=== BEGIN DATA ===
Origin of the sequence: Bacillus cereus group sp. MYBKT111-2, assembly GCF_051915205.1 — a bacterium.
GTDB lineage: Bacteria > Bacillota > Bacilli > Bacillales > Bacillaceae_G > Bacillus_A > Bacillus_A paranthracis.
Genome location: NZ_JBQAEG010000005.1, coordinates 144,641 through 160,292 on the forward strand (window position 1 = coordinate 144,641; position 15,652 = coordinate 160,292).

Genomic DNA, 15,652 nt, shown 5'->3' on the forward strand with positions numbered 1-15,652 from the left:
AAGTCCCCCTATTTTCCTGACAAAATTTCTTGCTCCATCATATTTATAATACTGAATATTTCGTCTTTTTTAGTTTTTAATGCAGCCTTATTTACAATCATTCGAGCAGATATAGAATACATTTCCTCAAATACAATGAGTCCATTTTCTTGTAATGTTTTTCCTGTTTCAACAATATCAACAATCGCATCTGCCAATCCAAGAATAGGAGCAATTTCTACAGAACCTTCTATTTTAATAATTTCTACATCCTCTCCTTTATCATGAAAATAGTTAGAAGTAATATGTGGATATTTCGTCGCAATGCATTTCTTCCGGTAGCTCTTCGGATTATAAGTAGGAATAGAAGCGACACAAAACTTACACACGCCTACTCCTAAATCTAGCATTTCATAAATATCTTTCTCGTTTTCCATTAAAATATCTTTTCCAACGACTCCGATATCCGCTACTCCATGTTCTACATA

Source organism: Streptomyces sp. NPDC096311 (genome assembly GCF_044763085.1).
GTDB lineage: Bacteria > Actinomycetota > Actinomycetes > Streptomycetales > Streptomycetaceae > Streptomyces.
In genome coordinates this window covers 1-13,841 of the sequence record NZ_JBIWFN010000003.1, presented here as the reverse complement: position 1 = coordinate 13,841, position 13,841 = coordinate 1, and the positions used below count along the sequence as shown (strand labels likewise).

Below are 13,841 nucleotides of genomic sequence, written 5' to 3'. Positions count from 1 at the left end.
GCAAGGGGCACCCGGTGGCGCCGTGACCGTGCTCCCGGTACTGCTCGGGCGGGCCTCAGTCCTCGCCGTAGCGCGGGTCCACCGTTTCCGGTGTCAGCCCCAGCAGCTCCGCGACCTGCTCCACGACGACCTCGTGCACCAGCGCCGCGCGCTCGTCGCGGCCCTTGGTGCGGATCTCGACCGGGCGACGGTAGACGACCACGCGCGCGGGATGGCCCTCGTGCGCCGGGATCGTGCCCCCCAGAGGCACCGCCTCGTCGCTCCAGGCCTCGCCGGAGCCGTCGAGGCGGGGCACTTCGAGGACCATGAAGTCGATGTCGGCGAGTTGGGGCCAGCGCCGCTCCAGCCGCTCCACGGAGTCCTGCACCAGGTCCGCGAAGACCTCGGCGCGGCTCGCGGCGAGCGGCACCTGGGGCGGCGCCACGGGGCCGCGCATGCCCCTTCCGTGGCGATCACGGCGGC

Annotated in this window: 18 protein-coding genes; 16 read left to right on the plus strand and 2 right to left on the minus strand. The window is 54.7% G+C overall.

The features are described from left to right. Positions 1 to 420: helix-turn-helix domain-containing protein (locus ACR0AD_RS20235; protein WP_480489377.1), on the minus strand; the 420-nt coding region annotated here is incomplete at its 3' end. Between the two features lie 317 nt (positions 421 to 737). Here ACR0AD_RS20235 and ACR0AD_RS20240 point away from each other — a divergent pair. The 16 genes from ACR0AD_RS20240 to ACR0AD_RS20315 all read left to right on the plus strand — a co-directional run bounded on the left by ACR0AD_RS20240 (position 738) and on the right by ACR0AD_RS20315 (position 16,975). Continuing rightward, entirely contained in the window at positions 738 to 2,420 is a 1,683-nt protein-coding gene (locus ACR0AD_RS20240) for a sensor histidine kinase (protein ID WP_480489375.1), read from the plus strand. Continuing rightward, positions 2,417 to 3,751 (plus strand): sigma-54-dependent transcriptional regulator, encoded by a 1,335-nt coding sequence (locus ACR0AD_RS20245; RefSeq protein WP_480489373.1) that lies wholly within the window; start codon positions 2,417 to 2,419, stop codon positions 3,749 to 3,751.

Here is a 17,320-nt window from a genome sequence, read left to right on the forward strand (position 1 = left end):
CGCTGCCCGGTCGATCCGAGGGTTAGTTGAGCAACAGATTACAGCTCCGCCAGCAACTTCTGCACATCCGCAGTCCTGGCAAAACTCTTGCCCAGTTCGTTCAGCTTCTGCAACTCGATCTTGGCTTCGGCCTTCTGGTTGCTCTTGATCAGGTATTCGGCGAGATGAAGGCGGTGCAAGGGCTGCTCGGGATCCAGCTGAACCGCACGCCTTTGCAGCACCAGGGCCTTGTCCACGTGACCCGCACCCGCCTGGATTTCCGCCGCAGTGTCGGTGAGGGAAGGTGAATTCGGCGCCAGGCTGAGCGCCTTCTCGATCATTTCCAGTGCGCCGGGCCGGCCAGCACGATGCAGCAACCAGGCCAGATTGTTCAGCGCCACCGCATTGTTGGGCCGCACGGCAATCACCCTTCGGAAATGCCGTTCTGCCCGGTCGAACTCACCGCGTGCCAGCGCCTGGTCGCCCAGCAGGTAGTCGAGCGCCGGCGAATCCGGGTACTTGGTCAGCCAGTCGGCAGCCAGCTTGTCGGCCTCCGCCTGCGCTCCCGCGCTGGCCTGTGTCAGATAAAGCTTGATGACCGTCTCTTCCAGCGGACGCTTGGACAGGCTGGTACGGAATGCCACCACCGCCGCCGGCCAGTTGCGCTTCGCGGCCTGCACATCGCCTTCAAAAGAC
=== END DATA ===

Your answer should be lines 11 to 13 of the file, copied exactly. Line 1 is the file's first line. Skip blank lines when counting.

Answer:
Annotated in this window: 18 protein-coding genes; 16 read left to right on the plus strand and 2 right to left on the minus strand. The window is 54.7% G+C overall.

The features are described from left to right. Positions 1 to 420: helix-turn-helix domain-containing protein (locus ACR0AD_RS20235; protein WP_480489377.1), on the minus strand; the 420-nt coding region annotated here is incomplete at its 3' end. Between the two features lie 317 nt (positions 421 to 737). Here ACR0AD_RS20235 and ACR0AD_RS20240 point away from each other — a divergent pair. The 16 genes from ACR0AD_RS20240 to ACR0AD_RS20315 all read left to right on the plus strand — a co-directional run bounded on the left by ACR0AD_RS20240 (position 738) and on the right by ACR0AD_RS20315 (position 16,975). Continuing rightward, entirely contained in the window at positions 738 to 2,420 is a 1,683-nt protein-coding gene (locus ACR0AD_RS20240) for a sensor histidine kinase (protein ID WP_480489375.1), read from the plus strand. Continuing rightward, positions 2,417 to 3,751 (plus strand): sigma-54-dependent transcriptional regulator, encoded by a 1,335-nt coding sequence (locus ACR0AD_RS20245; RefSeq protein WP_480489373.1) that lies wholly within the window; start codon positions 2,417 to 2,419, stop codon positions 3,749 to 3,751.

Here is a 17,320-nt window from a genome sequence, read left to right on the forward strand (position 1 = left end):